Ø       The new man has new morals (Eph. 4:24-32; Col. 3:10-25).  His ethics are those of godliness and holy living.  He is renewed in the knowledge of Christ (Col. 3:10) implying that he now thinks God’s thoughts.  The new man is not to be conformed to the system of the world, but transformed by this renewing of the mind (Rom. 12:1-2).


·         Conclusion


Now that we have examined the biblical evidence demonstrating regeneration, we can reiterate the effectual work on a person’s heart.  God doesn’t pull a person into heaven against his will, but tenderly touches his heart, so that he now desires to be with God.  John 6:37, 44, 45, 64, 65.


Two NT examples:


Acts 16:14And a certain woman named Lydia…whose heart the Lord opened, and she attended unto the things which were spoken by Paul.  The Lord opened her heart to believe the gospel that Paul preached.


Acts 18:27 - …who, when he was come, helped them much which had believed through grace.

Paul encouraged and exhorted those gentile believers who believed the gospel, because grace was given to them.



·         Problem Passages


Matthew 23:37O Jerusalem, Jerusalem, thou that killest the prophets, and stonest them which are sent unto thee, how often would I have gathered thy children together, even as a hen gathered her chickens under her wings, and ye would not!


Non-Calvinists appeal often to this passage from Matthew as an example of men having the ability to resist the working of the Holy Spirit in their lives. 


At first glance, the non-Calvinist would seem to be correct.  Christ proclaims he wants to gather together the children of Jerusalem, but they will not let Him.


Let’s apply our principles of interpretation to this passage to see if what the non-Calvinist asserts is true.


The context of Matthew 23.  Matthew’s 23rd chapter is a record of Christ’s harsh rebuke of the scribes and Pharisees, and the leaders of Israel.  He calls them hypocrites, because they are “religious,” but their religion is man-made, and not from a heart to please God. 


What is meant by “O Jerusalem, Jerusalem”?  With a surface reading, it looks as though Christ is addressing every person in Jerusalem, but the immediate context does not bare this out. 


-          This “Jerusalem” is said to, kill the prophets and stone those who are sent to thee.  Backing up to verse 35, Jesus connects the leaders – the Pharisees and scribes – to these crimes. 


-          Moreover, Jesus states he desires to have gathered thy children, not the “Jerusalem” being addressed.  This “Jerusalem” prevents the children from being gathered.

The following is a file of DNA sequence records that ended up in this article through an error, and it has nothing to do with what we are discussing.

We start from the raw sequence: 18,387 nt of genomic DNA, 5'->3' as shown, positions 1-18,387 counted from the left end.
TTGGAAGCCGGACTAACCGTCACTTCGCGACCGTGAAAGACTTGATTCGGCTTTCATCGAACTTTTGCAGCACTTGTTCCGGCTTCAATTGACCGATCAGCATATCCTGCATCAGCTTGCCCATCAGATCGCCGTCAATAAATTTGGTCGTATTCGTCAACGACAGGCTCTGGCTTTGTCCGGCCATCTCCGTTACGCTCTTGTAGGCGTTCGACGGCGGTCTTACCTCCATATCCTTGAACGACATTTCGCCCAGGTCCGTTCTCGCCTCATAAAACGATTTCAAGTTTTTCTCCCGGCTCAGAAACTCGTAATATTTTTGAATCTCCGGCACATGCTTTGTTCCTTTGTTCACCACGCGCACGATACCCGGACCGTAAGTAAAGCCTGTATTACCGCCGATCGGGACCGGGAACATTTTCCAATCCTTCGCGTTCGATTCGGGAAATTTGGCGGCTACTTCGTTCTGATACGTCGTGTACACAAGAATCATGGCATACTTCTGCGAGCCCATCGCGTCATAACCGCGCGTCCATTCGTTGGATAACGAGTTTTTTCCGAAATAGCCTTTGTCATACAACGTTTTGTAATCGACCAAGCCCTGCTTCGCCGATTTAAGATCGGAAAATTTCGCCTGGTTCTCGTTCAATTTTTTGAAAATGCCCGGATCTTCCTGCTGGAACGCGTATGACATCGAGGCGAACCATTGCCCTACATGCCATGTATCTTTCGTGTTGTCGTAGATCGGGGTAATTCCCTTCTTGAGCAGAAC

Jerusalem is used as a description of the leaders of the Jews.  Christ’s words are not addressed to all the Jews as a nation, but the leaders of the Jews, the Pharisees and scribes.


Conclusion – In this passage, Jesus is wrapping up His final rebuke of judgment against the leaders who opposed Him.  They try to keep the children of Jerusalem from coming to salvation; but, as verse 38 states, their house will be left to them desolate.  As much as they desire to prevent the children of Israel from be gathered to Christ, He will gather them despite the resistance of the Pharisees.  John 5:40 is another text that affirms the state of the religious leaders and their stiff-necked unbelief.


Acts 7:51Ye stiff-necked and uncircumcised at heart and ears, ye do always resist the Holy Ghost: as your fathers, so ye.


Here in Acts 7:51, we have the exact words, “resist the Holy Ghost.” Can men resist the work of the Holy Spirit when He moves in the sinner’s heart to bring him to salvation?


The context of Acts 7.  Similar to Matthew 23, the religious leaders of the Jews are the objects of this rebuke.  Acts 7 is the dialog of Stephen when he is brought before the Sanhedrin.


What is meant by resist?  Resist, in the original, means to oppose or attack.  How then do they resist the Holy Spirit? By attacking and killing the prophets who were sent to them, and then His son.


Conclusion – Nowhere in this passage is saving faith addressed.  Stephen is showing that the Jewish leaders always oppose the truth of God by killing His messengers; and that opposition demonstrates the true state of their heart – it has not been touched by God.


Please let me know about new Articles & Bible Studies from Fred's Bible Talk.

Please let me know about new Articles & Bible Studies from Fred's Bible Talk.


© Copyright 2002-2007 Fred Butler All Rights Reserved